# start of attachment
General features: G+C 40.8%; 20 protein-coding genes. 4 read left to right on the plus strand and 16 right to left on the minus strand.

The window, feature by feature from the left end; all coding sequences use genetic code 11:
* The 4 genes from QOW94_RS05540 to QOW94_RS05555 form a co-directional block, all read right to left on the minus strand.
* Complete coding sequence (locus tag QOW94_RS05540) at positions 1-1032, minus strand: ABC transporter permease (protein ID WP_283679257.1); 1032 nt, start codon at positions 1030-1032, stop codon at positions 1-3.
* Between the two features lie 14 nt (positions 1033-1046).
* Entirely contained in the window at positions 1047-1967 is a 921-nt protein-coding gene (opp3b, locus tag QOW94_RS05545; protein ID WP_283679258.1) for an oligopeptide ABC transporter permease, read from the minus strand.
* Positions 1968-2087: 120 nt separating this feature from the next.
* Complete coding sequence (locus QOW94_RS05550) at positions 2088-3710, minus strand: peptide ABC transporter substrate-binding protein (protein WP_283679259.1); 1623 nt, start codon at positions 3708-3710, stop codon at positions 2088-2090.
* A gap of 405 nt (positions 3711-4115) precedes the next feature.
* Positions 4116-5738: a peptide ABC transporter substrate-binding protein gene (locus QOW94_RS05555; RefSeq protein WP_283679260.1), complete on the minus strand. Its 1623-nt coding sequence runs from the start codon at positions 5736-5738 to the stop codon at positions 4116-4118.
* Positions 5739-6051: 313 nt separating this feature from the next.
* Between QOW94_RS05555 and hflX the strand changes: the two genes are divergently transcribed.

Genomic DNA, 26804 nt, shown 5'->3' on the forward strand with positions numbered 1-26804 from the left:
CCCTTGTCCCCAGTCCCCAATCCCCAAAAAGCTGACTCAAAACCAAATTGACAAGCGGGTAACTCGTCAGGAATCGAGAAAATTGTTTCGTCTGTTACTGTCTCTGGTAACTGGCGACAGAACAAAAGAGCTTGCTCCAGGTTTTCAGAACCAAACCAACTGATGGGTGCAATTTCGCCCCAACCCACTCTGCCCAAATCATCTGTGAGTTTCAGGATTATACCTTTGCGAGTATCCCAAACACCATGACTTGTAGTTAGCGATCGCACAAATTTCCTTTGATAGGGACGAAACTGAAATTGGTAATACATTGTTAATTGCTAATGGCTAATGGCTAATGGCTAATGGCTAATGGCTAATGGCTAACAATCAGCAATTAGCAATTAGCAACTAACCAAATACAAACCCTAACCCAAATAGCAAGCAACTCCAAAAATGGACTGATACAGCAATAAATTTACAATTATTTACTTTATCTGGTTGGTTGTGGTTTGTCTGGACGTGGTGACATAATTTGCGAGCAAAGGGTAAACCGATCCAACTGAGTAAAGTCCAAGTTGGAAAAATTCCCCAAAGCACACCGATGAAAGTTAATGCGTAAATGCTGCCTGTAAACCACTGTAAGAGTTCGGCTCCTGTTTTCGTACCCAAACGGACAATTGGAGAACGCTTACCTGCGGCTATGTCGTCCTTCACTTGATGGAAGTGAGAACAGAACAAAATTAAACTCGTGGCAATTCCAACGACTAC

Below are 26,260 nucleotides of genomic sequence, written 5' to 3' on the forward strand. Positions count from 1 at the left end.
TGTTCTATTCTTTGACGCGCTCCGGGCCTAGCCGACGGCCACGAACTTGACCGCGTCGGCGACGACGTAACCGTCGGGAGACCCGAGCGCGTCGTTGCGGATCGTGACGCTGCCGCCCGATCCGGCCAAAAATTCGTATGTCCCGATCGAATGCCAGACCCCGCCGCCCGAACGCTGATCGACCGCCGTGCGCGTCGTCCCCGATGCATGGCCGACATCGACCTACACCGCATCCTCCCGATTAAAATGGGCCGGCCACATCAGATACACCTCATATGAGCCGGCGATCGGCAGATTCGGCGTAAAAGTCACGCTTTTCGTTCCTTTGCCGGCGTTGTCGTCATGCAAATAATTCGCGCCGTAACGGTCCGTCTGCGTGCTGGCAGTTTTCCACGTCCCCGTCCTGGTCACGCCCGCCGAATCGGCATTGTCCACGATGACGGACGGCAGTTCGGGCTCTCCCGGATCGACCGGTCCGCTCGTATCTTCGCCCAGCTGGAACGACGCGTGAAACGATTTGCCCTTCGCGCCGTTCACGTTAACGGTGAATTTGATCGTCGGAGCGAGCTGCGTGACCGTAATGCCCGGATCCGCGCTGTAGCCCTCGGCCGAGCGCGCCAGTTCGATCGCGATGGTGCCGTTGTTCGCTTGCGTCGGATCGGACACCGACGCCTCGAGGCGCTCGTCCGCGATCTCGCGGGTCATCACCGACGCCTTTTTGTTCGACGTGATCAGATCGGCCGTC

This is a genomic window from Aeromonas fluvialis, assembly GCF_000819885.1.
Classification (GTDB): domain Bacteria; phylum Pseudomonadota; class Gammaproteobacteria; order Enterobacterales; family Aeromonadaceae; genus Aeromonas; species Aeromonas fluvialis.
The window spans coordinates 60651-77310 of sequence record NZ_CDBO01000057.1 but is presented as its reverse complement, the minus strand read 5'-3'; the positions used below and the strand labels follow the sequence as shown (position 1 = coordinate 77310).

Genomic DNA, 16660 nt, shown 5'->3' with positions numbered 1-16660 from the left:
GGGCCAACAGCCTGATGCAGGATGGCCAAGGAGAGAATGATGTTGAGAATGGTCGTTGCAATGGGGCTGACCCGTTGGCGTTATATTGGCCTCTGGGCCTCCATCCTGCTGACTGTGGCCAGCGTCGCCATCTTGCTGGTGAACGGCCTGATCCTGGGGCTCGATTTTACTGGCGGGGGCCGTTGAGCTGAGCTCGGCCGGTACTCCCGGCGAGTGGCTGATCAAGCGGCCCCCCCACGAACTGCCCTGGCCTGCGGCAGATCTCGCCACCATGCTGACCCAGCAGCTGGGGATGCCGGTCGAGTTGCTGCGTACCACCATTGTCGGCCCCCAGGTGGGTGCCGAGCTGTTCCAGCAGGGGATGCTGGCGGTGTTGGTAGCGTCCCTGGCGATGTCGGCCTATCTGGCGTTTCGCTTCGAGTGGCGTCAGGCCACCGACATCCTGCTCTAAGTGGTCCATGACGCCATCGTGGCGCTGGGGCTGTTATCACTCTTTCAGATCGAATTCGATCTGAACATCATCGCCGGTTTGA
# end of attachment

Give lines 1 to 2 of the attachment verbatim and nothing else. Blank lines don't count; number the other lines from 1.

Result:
General features: G+C 40.8%; 20 protein-coding genes. 4 read left to right on the plus strand and 16 right to left on the minus strand.

The window, feature by feature from the left end; all coding sequences use genetic code 11: